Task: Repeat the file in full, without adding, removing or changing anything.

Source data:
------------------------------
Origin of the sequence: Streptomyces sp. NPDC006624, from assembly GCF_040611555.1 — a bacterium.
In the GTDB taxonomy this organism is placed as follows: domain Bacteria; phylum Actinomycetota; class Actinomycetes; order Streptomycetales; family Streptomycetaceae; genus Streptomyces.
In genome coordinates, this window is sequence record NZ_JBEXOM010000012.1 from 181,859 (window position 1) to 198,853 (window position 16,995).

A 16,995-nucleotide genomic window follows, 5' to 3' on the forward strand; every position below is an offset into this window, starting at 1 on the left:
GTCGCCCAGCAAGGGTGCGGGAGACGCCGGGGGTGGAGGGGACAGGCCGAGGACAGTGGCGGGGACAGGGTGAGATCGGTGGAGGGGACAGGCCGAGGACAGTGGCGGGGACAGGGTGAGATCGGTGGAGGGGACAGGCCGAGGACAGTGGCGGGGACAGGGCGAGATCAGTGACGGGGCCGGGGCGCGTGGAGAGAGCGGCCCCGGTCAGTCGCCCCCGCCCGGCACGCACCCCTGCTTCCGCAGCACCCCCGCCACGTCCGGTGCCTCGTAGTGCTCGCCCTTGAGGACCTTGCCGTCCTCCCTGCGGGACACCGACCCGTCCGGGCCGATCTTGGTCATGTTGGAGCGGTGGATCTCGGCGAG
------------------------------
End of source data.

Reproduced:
Origin of the sequence: Streptomyces sp. NPDC006624, from assembly GCF_040611555.1 — a bacterium.
In the GTDB taxonomy this organism is placed as follows: domain Bacteria; phylum Actinomycetota; class Actinomycetes; order Streptomycetales; family Streptomycetaceae; genus Streptomyces.
In genome coordinates, this window is sequence record NZ_JBEXOM010000012.1 from 181,859 (window position 1) to 198,853 (window position 16,995).

A 16,995-nucleotide genomic window follows, 5' to 3' on the forward strand; every position below is an offset into this window, starting at 1 on the left:
GTCGCCCAGCAAGGGTGCGGGAGACGCCGGGGGTGGAGGGGACAGGCCGAGGACAGTGGCGGGGACAGGGTGAGATCGGTGGAGGGGACAGGCCGAGGACAGTGGCGGGGACAGGGTGAGATCGGTGGAGGGGACAGGCCGAGGACAGTGGCGGGGACAGGGCGAGATCAGTGACGGGGCCGGGGCGCGTGGAGAGAGCGGCCCCGGTCAGTCGCCCCCGCCCGGCACGCACCCCTGCTTCCGCAGCACCCCCGCCACGTCCGGTGCCTCGTAGTGCTCGCCCTTGAGGACCTTGCCGTCCTCCCTGCGGGACACCGACCCGTCCGGGCCGATCTTGGTCATGTTGGAGCGGTGGATCTCGGCGAG